Hands on with the Garmin VIRB
The Garmin VIRB marks the company’s entry into the action camera market, putting them in a head to head competition with GoPro.
VIRB vs VIRB Elite
The VIRB Elite adds WiFi, an accelerometer, barometric altimeter and a high-sensitivity GPS. While the basic VIRB unit reviewed here lacks the latter, it is easy to match up tracks from another GPS, using the free VIRB Edit software.
In the image at the top of this page, you can see four buttons on the right side. The top two allow you to scroll through menus. The OK button selects menu items or snaps a still picture, while the power button doubles as a mode button to toggle between modes (viewfinder, playback, setup; see image below). The record button is on the left (opposite) side and is slid forward to start recording. I found the interface to be simple and intuitive.
One note about the screen here — it is not anywhere near as vibrant as these images make it appear. It is best viewed in bright sunlight and it is challenging to really see what’s going on using the playback function. Nevertheless, it is reasonably easy to use it to verify that the subject is centered in the frame.
I tested the VIRB using the Vented Helmet Strap Mount. It took a few minutes to figure out how to add the mount to my helmet and attach the VIRB, but all in all it was pretty straightforward.
Garmin offers a wide range of VIRB mounts (click on the Accessories tab here), and the unit comes with an adapter for popular action camera mounts.
Using the VIRB
While you can slide the Record switch forward to start recording, if you have a compatible ANT+ Garmin unit, you can set it up to act as remote control (see screenshot at right). Basically, the process for doing this involves adding a main menu item, so don’t go looking for it under your ANT+ menu. Fortunately, GPS City has posted a series of videos showing the process on various Garmin handhelds. Otherwise I don’t have a whole lot to say about using the VIRB. It’s pretty straightforward and in this case, we’re more interested in the videos it records rather than the device itself.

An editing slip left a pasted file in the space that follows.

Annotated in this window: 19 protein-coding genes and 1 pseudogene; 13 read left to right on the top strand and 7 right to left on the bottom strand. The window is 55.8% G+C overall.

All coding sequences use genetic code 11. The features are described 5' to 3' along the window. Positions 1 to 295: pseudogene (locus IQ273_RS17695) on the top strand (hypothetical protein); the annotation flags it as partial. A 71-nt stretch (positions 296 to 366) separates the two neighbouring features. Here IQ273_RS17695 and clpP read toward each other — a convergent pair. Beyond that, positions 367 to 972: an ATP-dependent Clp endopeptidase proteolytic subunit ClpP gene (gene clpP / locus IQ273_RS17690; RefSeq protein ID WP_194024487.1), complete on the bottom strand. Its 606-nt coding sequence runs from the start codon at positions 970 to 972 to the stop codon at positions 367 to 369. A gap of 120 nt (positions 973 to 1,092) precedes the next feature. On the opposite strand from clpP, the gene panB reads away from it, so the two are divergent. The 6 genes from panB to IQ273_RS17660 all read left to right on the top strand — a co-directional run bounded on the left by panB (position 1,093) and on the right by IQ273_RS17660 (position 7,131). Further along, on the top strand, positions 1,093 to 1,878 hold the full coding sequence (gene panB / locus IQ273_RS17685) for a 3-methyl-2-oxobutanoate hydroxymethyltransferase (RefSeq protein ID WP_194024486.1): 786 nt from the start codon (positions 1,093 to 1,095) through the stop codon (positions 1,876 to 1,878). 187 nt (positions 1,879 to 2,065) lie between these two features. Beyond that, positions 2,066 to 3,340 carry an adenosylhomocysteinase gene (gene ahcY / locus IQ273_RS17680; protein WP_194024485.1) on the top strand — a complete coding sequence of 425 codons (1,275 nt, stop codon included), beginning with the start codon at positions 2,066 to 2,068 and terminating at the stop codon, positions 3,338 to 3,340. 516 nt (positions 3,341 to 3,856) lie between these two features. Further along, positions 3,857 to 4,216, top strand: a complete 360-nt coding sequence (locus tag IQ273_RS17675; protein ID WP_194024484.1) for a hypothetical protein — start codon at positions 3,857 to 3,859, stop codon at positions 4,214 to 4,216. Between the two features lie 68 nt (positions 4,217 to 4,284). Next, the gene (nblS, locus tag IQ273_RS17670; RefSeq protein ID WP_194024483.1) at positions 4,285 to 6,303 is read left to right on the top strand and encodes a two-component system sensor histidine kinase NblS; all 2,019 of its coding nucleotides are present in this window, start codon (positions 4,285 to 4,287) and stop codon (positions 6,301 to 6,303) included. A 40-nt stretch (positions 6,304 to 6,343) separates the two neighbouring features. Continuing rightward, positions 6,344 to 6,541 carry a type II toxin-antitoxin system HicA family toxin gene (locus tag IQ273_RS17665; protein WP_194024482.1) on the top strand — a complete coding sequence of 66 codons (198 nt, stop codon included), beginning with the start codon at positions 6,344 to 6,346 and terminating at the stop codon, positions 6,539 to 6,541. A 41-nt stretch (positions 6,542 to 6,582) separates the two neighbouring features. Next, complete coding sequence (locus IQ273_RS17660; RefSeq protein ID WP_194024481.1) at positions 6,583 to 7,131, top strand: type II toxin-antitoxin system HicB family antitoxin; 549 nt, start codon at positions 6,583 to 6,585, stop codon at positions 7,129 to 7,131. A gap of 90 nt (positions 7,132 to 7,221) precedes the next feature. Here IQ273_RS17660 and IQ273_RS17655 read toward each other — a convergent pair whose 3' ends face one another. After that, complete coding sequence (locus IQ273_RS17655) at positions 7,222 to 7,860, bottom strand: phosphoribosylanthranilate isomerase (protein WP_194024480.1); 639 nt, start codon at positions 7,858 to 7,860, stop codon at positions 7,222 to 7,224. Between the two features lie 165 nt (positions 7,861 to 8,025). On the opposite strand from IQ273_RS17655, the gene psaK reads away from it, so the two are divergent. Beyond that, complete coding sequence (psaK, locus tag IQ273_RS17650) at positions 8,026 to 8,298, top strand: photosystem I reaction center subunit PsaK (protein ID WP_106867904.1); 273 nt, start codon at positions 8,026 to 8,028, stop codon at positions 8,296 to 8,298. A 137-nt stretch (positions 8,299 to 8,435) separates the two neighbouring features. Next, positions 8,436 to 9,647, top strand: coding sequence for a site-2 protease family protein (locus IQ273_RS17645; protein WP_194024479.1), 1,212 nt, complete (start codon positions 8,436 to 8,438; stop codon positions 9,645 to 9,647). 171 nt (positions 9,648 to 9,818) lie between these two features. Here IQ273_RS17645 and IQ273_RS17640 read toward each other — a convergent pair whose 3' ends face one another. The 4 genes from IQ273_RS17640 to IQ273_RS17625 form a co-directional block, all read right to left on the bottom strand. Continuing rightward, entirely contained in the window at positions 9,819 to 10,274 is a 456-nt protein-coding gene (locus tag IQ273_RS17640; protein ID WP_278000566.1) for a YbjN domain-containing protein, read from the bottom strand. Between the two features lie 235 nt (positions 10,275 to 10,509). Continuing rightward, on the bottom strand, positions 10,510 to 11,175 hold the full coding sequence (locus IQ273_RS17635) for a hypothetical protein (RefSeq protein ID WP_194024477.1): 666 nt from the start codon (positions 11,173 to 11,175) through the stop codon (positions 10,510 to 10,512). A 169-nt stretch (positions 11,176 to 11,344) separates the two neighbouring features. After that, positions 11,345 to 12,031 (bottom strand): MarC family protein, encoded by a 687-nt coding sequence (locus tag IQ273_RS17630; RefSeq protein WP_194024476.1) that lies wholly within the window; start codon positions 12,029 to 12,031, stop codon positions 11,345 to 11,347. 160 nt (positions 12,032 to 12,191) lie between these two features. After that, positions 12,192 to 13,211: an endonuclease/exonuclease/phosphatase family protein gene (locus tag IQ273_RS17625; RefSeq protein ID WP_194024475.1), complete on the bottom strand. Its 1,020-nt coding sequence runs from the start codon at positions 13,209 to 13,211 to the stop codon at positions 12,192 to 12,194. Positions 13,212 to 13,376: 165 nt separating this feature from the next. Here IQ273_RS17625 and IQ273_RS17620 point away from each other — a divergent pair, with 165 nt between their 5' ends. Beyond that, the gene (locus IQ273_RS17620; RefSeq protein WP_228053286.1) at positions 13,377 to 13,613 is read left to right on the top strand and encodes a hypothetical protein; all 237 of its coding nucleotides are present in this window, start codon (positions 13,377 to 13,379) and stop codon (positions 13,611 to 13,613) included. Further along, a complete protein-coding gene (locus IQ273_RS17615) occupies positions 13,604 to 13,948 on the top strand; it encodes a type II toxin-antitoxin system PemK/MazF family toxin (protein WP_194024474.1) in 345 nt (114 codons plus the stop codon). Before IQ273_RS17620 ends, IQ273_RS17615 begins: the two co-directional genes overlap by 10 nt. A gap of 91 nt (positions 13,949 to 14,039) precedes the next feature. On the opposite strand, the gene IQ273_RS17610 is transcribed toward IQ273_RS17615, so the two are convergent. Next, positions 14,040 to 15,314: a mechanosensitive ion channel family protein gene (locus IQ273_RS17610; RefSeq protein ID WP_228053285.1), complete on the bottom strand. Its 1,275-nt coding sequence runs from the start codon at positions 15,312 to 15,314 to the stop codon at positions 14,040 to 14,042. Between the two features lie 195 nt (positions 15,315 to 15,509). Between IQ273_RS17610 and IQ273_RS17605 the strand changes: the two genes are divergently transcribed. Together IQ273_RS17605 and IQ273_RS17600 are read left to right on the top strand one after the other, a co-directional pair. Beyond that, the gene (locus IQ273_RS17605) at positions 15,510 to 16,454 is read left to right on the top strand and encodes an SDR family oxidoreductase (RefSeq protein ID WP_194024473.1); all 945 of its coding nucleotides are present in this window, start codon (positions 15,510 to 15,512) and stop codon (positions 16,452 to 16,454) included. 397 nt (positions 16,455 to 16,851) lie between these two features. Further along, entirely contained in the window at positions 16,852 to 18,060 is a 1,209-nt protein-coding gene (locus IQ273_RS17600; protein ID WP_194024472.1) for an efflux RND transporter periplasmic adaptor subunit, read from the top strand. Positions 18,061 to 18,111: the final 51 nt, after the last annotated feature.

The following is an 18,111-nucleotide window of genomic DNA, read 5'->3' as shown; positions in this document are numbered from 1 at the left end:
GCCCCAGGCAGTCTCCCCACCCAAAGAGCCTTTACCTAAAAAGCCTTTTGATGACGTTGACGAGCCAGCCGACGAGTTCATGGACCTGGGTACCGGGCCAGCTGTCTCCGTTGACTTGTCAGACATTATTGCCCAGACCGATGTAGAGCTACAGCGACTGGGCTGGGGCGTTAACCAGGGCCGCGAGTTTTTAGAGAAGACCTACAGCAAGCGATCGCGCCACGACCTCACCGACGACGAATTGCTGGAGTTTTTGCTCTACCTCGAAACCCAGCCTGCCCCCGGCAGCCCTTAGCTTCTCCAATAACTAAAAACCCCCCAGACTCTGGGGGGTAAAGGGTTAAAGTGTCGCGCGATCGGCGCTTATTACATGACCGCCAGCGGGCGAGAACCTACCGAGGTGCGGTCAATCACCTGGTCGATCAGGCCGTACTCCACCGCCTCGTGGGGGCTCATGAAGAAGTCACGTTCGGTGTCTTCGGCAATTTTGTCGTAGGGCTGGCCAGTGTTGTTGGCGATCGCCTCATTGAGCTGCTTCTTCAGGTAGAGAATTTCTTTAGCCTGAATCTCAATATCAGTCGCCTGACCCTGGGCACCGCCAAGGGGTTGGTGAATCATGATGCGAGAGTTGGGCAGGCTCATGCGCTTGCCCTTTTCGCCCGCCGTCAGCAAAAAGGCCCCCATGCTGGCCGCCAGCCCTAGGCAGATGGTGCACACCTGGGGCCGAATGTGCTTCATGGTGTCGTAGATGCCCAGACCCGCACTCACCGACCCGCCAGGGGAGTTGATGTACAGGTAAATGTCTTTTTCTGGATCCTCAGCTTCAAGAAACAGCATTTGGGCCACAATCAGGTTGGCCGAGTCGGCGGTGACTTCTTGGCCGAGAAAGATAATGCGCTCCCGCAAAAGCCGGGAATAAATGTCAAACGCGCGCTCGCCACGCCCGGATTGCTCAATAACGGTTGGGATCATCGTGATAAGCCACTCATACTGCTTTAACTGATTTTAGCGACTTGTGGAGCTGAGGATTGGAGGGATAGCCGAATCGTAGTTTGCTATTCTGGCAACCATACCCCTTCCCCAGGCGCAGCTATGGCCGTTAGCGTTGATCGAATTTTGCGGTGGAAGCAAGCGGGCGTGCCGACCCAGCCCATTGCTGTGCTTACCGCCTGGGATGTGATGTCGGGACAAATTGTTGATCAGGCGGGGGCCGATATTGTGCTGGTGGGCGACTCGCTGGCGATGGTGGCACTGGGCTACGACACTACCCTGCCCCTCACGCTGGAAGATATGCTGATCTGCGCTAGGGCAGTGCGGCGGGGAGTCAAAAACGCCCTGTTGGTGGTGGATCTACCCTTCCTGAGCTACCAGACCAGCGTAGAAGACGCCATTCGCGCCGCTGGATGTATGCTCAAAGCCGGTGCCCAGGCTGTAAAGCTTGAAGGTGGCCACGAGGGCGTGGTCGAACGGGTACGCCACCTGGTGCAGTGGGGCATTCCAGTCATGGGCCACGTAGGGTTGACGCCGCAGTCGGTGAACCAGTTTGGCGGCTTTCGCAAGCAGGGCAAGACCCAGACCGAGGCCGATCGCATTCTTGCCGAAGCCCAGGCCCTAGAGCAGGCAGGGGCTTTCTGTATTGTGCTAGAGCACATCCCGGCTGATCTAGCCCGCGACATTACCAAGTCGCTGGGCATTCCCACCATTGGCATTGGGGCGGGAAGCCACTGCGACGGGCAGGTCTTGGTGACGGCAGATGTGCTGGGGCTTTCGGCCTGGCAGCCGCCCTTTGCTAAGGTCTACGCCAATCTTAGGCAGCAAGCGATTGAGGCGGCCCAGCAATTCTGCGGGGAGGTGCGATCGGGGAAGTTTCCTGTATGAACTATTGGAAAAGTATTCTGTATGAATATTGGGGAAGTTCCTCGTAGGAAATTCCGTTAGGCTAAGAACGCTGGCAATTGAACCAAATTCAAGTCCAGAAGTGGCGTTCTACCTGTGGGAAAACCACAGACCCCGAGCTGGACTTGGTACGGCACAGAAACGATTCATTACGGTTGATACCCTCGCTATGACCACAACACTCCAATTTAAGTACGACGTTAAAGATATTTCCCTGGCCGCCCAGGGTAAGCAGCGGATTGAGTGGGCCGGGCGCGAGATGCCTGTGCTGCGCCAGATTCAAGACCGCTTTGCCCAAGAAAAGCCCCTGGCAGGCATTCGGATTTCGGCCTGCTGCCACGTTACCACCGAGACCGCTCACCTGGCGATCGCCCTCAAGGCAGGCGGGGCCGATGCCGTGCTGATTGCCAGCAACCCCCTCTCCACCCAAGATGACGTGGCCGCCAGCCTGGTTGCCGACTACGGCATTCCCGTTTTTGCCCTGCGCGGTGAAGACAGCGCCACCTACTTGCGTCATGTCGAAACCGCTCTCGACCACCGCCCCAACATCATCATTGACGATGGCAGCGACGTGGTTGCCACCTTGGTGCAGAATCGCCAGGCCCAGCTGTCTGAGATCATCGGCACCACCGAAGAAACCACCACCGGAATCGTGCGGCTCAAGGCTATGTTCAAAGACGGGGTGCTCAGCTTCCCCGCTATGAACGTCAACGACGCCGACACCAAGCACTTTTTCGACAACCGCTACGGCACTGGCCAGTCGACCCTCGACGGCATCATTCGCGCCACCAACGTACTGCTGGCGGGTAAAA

Likewise, I found the free VIRB Edit software easy to use. To get started, you fire up the software and connect the VIRB to your computer and you’ll be presented with a screen like the one shown below, prompting you to import your videos.
Once you import a video, you’ll see a screen asking if you want to add a GPS track…
Once you do so, you’ll see the track on a map before choosing to add it to the video…
Once you go into editing a video, the options shown below show up at the bottom of the screen:
- Clips – Allows you to use multiple clips to make a video
- Edit – Options to trim or split the clip; adjust the volume or speed; replace, remove or adjust the GPS track; show or hide data overlay
- Music – Add music
- Overlays – Select from various data overlays
Here’s the result…
The first videos I shot used the default 1080p HD 30fps settings. Shown below is one filmed at Paris Mountain State Park near Greenville, SC. Check your YouTube settings to be sure it plays at 1080p.
The video below was shot on the same trail a couple weeks later. By this point, I had tightened up my helmet chin strap, and I tried using the 720p Fast HD 60fps settings. Again, check your YouTube settings and view it at 720p.
Can you tell a difference? Does one look superior to the other?
On my first outing the VIRB Edit software was not able to import a lengthy (15 minutes or so) video. I never saw this issue again but subsequent videos were kept to 10 minutes or less. On my last outing, I had numerous lockups (while trying to delete old videos) that I was only able to resolve with a battery pull. A firmware update a few days ago cited “improved software reliability,” so hopefully this issue is fixed.
I like it! I don’t really have enough need for trail videos to justify the purchase price but if I did I wouldn’t hesitate to buy one. Highly recommended.
More Garmin VIRB reviews
- Consumer-authored Garmin VIRB action camera reviews have been posted at Amazon
- A review from Web Bike World
I’ll be posting more hands on GPS reviews as they appear, but in the meantime, here are some…